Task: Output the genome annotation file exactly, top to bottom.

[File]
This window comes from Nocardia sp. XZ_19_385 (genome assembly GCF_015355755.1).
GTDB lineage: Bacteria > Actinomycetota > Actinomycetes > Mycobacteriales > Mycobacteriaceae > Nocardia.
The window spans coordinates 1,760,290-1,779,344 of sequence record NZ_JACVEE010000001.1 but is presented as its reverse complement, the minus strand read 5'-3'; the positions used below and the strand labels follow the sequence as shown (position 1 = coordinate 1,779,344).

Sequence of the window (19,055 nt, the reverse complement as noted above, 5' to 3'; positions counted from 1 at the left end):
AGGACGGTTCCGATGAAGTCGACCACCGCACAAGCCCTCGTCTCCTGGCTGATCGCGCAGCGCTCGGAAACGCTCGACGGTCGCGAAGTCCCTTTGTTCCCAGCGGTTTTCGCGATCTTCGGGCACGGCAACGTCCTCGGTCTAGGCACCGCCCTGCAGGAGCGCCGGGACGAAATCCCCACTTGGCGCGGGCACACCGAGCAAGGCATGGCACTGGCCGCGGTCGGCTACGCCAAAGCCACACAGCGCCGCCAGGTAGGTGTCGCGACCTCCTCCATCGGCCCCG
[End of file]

This window comes from Nocardia sp. XZ_19_385 (genome assembly GCF_015355755.1).
GTDB lineage: Bacteria > Actinomycetota > Actinomycetes > Mycobacteriales > Mycobacteriaceae > Nocardia.
The window spans coordinates 1,760,290-1,779,344 of sequence record NZ_JACVEE010000001.1 but is presented as its reverse complement, the minus strand read 5'-3'; the positions used below and the strand labels follow the sequence as shown (position 1 = coordinate 1,779,344).

Sequence of the window (19,055 nt, the reverse complement as noted above, 5' to 3'; positions counted from 1 at the left end):
AGGACGGTTCCGATGAAGTCGACCACCGCACAAGCCCTCGTCTCCTGGCTGATCGCGCAGCGCTCGGAAACGCTCGACGGTCGCGAAGTCCCTTTGTTCCCAGCGGTTTTCGCGATCTTCGGGCACGGCAACGTCCTCGGTCTAGGCACCGCCCTGCAGGAGCGCCGGGACGAAATCCCCACTTGGCGCGGGCACACCGAGCAAGGCATGGCACTGGCCGCGGTCGGCTACGCCAAAGCCACACAGCGCCGCCAGGTAGGTGTCGCGACCTCCTCCATCGGCCCCG